Source: Olivia Blanco, 785-532-2753, firstname.lastname@example.org
Tuesday, Sept. 20, 2011
LEARNING FROM THE BEST: COLLEGE OF BUSINESS ADMINISTRATION DEBUTS EXECUTIVE MENTOR PROGRAM
MANHATTAN -- Alumni and friends of the College of Business Administration at Kansas State University are helping prepare students to become successful business professionals. More than 70 business executives have already committed their time to become mentors in the K-State Business Executive Mentor Program.
The program is an initiative of the college that aims to give students the skills to successfully navigate the business world even before they graduate. Skills like communication, networking and attitude often take years to learn, but with an executive mentor students can learn them and build their own professional network while they are in college. Executive mentors have more than 10 years of experience in the industry and a track record of success, making them ideal role models for students.
"Executive mentors will help our students with planning their careers long in advance of graduation. These executives will reinforce the importance of hard work, good communication skills, internships and international experiences for students' long-term success," said Ali Malekzadeh, dean of the College of Business Administration. "The executive mentors are willing to give their time generously to make sure our students are well-prepared for a competitive job market."
The program has started with more than 70 committed business executives who are looking forward to working with the students of the College of Business Administration. Malekzadeh's goal is to have one executive mentor per student enrolled in the college, or more than 1,500, so that all students have the opportunity to learn from these highly successful individuals.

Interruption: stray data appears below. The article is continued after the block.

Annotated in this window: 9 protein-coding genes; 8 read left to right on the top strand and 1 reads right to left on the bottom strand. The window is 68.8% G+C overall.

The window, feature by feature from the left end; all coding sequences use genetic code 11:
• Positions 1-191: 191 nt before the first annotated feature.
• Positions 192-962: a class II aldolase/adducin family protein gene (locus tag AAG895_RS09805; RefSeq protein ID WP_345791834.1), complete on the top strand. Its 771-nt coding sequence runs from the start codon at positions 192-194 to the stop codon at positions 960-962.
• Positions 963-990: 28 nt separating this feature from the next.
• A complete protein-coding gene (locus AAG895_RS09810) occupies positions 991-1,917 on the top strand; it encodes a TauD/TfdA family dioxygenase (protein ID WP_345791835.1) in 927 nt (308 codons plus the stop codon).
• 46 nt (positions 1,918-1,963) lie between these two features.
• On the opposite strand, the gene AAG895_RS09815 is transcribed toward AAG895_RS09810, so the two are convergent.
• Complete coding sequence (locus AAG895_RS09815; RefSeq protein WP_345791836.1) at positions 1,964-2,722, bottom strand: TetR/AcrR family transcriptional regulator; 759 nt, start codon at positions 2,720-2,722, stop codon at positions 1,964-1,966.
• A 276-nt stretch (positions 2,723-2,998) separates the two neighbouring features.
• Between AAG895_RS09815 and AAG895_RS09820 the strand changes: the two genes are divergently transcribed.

Students will be paired with executive mentors for the duration of their time at the College of Business Administration, allowing the mentee-executive mentor professional relationship to flourish, and giving them time to explore the students' changing needs; from major choice and course selection in the first year, to networking and full-time employment as their graduation approaches.
"Executive mentors will be very involved with our students, and they will participate in their success, helping us increase student retention, a key part of K-State's vision 2025, as well as giving our students an enhanced college experience," Malekzadeh said.
The program is being coordinated by Emily Brueseke, currently an academic adviser in the college. The first matches will be announced Oct. 7, coinciding with the Dean's Advisory Council meeting. For more information visit http://www.cba.k-state.edu/ExecutiveMentorProgram or contact Brueseke at 785-532-6180 or email@example.com.